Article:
IAEA’s Record number of Nuclear Inspections in Iran

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SHAFAQNA – Bloomberg | by Jonathan Tirone and Ladane Nasseri : Iran has room to cooperate further with international inspectors who have conducted a record number of snap visits last year, according to a top diplomat, as doubts about the future of a landmark 2015 nuclear deal remain following the U.S. decision to quit the accord.

“There’s room to provide us with more proactive and timely cooperation,” Yukiya Amano, the International Atomic Energy Agency’s director general, said Monday in Vienna. “I am not saying we have any concerns. The agency has conducted complementary accesses to all the sites and locations in Iran which we needed to visit.”

One of the agency’s most powerful tools is “Complementary Access,” or so-called snap inspections, which provide short-notice entrance to nuclear sites and other facilities and weren’t an option for the IAEA in Iran before the nuclear deal. In 2017, the second full year of the accord, the 35 snap inspections in the Islamic Republic were the most for any country in at least six years, agency data show.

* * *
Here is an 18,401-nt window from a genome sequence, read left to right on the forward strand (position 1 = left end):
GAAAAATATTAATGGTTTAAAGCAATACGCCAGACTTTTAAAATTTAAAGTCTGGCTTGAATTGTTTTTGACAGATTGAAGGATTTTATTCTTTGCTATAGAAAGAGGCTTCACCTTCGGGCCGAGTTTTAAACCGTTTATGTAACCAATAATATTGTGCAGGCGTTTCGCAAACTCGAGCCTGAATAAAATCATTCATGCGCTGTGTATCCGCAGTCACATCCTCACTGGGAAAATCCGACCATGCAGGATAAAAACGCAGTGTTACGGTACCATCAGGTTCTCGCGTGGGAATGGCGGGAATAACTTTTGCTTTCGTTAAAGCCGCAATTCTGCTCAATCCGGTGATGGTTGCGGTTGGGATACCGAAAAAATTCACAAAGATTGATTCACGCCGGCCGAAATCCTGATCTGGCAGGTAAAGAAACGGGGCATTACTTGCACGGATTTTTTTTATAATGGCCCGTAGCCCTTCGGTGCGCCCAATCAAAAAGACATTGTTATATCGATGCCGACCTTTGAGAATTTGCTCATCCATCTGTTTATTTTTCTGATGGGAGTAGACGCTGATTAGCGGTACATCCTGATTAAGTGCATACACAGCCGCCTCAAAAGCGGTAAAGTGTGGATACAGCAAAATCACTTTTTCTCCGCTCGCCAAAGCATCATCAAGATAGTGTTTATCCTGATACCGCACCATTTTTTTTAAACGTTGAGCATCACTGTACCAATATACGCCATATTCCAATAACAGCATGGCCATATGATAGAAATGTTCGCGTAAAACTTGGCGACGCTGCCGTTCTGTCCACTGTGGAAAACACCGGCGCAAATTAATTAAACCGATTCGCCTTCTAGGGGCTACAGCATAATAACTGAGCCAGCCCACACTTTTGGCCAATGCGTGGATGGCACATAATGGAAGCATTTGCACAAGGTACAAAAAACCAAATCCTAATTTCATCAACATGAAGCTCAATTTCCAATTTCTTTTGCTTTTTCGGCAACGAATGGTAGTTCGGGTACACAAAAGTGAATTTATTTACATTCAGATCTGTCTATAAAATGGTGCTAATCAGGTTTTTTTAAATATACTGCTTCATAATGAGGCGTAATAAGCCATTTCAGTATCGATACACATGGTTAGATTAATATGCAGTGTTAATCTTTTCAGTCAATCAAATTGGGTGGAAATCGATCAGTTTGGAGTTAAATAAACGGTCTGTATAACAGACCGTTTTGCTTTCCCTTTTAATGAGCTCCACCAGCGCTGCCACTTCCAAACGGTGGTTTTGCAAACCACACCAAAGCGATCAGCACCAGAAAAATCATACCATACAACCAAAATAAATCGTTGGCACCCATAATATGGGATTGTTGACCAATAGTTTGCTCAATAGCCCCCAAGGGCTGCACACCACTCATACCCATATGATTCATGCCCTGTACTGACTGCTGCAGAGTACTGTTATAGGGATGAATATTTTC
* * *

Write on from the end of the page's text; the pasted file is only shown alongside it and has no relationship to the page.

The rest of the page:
The IAEA’s board of governors convened Monday in Vienna for the first time since U.S. President Donald Trump abandoned the agreement, known as the JCPOA, that broadened inspections in the country in exchange for an easing of some sanctions. Amano previously warned that allowing the deal to fail would be a “great loss for nuclear verification.”

The worst-case scenario in the event of the deal collapsing could see Iran leave the Nuclear Non-Proliferation Treaty, potentially casting the Middle East into a new crisis, a senior Iranian official said last week.

Supreme Leader Ayatollah Ali Khamenei earlier asked the Atomic Energy Organization of Iran to start preliminary work and preparations toward reaching 190,000 separative work units, a key measure of a country’s nuclear enrichment capacity, while staying within the framework of the nuclear agreement. He said European signatories to the nuclear deal can’t expect Iran to both “bear sanctions” and have its nuclear program restricted by the 2015 accord.

 

Read more from Shafaqna: 

RYABKOV: IAEA NOT AUTHORIZED TO INSPECT IRAN MILITARY SITES      

LAVROV: RETURN TO SITUATION BEFORE JCPOA IMPOSSIBLE    

IAEA MONITORING OF IRAN DEAL GOING ON SMOOTHLY: AMANO

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